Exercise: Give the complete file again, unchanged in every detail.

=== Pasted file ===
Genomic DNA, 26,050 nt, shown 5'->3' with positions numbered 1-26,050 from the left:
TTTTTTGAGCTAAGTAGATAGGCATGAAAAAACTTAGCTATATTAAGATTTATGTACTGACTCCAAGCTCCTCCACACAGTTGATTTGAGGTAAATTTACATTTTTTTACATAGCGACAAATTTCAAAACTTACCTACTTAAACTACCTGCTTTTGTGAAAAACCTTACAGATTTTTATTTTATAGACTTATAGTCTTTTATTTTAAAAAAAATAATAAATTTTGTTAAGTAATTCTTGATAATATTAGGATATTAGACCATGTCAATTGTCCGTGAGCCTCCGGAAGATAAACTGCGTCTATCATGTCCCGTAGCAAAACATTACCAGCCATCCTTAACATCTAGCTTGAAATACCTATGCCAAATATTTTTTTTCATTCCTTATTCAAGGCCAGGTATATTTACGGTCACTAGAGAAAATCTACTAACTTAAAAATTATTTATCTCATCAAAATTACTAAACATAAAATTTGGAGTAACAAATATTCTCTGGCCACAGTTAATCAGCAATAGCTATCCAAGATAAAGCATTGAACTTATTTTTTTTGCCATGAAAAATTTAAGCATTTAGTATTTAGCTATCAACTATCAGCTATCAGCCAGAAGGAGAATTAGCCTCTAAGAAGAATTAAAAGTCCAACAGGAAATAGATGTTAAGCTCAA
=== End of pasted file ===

Genomic DNA, 26,050 nt, shown 5'->3' with positions numbered 1-26,050 from the left:
TTTTTTGAGCTAAGTAGATAGGCATGAAAAAACTTAGCTATATTAAGATTTATGTACTGACTCCAAGCTCCTCCACACAGTTGATTTGAGGTAAATTTACATTTTTTTACATAGCGACAAATTTCAAAACTTACCTACTTAAACTACCTGCTTTTGTGAAAAACCTTACAGATTTTTATTTTATAGACTTATAGTCTTTTATTTTAAAAAAAATAATAAATTTTGTTAAGTAATTCTTGATAATATTAGGATATTAGACCATGTCAATTGTCCGTGAGCCTCCGGAAGATAAACTGCGTCTATCATGTCCCGTAGCAAAACATTACCAGCCATCCTTAACATCTAGCTTGAAATACCTATGCCAAATATTTTTTTTCATTCCTTATTCAAGGCCAGGTATATTTACGGTCACTAGAGAAAATCTACTAACTTAAAAATTATTTATCTCATCAAAATTACTAAACATAAAATTTGGAGTAACAAATATTCTCTGGCCACAGTTAATCAGCAATAGCTATCCAAGATAAAGCATTGAACTTATTTTTTTTGCCATGAAAAATTTAAGCATTTAGTATTTAGCTATCAACTATCAGCTATCAGCCAGAAGGAGAATTAGCCTCTAAGAAGAATTAAAAGTCCAACAGGAAATAGATGTTAAGCTCAA